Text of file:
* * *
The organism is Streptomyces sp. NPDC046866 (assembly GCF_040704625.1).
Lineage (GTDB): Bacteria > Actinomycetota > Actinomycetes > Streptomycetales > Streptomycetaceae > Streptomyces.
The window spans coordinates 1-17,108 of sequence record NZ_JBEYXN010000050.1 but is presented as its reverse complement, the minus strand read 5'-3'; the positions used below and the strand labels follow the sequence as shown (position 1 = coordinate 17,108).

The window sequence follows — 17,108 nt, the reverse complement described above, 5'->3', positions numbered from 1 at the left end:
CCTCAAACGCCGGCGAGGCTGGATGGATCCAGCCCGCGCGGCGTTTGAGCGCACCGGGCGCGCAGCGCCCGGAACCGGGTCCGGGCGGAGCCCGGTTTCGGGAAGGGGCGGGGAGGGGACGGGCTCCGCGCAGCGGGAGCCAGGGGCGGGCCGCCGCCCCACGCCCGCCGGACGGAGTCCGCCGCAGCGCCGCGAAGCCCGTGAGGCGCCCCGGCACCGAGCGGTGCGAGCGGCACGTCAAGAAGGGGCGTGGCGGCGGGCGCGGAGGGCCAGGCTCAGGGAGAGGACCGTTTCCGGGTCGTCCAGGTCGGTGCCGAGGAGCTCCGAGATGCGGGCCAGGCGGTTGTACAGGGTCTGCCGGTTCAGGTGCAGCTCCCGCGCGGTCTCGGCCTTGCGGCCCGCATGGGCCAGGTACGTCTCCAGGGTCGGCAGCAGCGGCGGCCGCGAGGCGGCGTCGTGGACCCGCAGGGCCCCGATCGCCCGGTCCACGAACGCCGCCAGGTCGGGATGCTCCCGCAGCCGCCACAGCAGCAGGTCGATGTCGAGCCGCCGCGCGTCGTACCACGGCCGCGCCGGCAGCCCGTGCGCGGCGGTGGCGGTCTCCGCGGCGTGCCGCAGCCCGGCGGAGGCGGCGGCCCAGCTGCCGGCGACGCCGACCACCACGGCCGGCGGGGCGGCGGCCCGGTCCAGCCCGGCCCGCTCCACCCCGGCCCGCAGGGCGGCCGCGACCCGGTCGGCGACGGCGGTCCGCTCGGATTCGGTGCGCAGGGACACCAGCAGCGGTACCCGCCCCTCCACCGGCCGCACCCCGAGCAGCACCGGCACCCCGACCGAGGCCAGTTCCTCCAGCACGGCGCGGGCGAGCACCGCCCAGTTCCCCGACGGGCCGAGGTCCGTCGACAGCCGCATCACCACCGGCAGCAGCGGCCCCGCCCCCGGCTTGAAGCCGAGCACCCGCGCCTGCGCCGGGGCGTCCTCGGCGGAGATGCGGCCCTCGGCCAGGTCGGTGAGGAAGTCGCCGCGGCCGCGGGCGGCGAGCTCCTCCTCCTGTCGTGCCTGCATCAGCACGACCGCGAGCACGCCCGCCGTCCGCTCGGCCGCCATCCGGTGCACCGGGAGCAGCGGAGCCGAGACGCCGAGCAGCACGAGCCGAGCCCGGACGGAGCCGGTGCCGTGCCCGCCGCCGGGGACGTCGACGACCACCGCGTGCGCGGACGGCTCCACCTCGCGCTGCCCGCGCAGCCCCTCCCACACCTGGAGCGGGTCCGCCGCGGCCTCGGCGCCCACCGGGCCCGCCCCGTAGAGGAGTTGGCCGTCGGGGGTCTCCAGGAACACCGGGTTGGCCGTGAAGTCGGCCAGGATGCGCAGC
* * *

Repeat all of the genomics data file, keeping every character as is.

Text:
The organism is Streptomyces sp. NPDC046866 (assembly GCF_040704625.1).
Lineage (GTDB): Bacteria > Actinomycetota > Actinomycetes > Streptomycetales > Streptomycetaceae > Streptomyces.
The window spans coordinates 1-17,108 of sequence record NZ_JBEYXN010000050.1 but is presented as its reverse complement, the minus strand read 5'-3'; the positions used below and the strand labels follow the sequence as shown (position 1 = coordinate 17,108).

The window sequence follows — 17,108 nt, the reverse complement described above, 5'->3', positions numbered from 1 at the left end:
CCTCAAACGCCGGCGAGGCTGGATGGATCCAGCCCGCGCGGCGTTTGAGCGCACCGGGCGCGCAGCGCCCGGAACCGGGTCCGGGCGGAGCCCGGTTTCGGGAAGGGGCGGGGAGGGGACGGGCTCCGCGCAGCGGGAGCCAGGGGCGGGCCGCCGCCCCACGCCCGCCGGACGGAGTCCGCCGCAGCGCCGCGAAGCCCGTGAGGCGCCCCGGCACCGAGCGGTGCGAGCGGCACGTCAAGAAGGGGCGTGGCGGCGGGCGCGGAGGGCCAGGCTCAGGGAGAGGACCGTTTCCGGGTCGTCCAGGTCGGTGCCGAGGAGCTCCGAGATGCGGGCCAGGCGGTTGTACAGGGTCTGCCGGTTCAGGTGCAGCTCCCGCGCGGTCTCGGCCTTGCGGCCCGCATGGGCCAGGTACGTCTCCAGGGTCGGCAGCAGCGGCGGCCGCGAGGCGGCGTCGTGGACCCGCAGGGCCCCGATCGCCCGGTCCACGAACGCCGCCAGGTCGGGATGCTCCCGCAGCCGCCACAGCAGCAGGTCGATGTCGAGCCGCCGCGCGTCGTACCACGGCCGCGCCGGCAGCCCGTGCGCGGCGGTGGCGGTCTCCGCGGCGTGCCGCAGCCCGGCGGAGGCGGCGGCCCAGCTGCCGGCGACGCCGACCACCACGGCCGGCGGGGCGGCGGCCCGGTCCAGCCCGGCCCGCTCCACCCCGGCCCGCAGGGCGGCCGCGACCCGGTCGGCGACGGCGGTCCGCTCGGATTCGGTGCGCAGGGACACCAGCAGCGGTACCCGCCCCTCCACCGGCCGCACCCCGAGCAGCACCGGCACCCCGACCGAGGCCAGTTCCTCCAGCACGGCGCGGGCGAGCACCGCCCAGTTCCCCGACGGGCCGAGGTCCGTCGACAGCCGCATCACCACCGGCAGCAGCGGCCCCGCCCCCGGCTTGAAGCCGAGCACCCGCGCCTGCGCCGGGGCGTCCTCGGCGGAGATGCGGCCCTCGGCCAGGTCGGTGAGGAAGTCGCCGCGGCCGCGGGCGGCGAGCTCCTCCTCCTGTCGTGCCTGCATCAGCACGACCGCGAGCACGCCCGCCGTCCGCTCGGCCGCCATCCGGTGCACCGGGAGCAGCGGAGCCGAGACGCCGAGCAGCACGAGCCGAGCCCGGACGGAGCCGGTGCCGTGCCCGCCGCCGGGGACGTCGACGACCACCGCGTGCGCGGACGGCTCCACCTCGCGCTGCCCGCGCAGCCCCTCCCACACCTGGAGCGGGTCCGCCGCGGCCTCGGCGCCCACCGGGCCCGCCCCGTAGAGGAGTTGGCCGTCGGGGGTCTCCAGGAACACCGGGTTGGCCGTGAAGTCGGCCAGGATGCGCAGC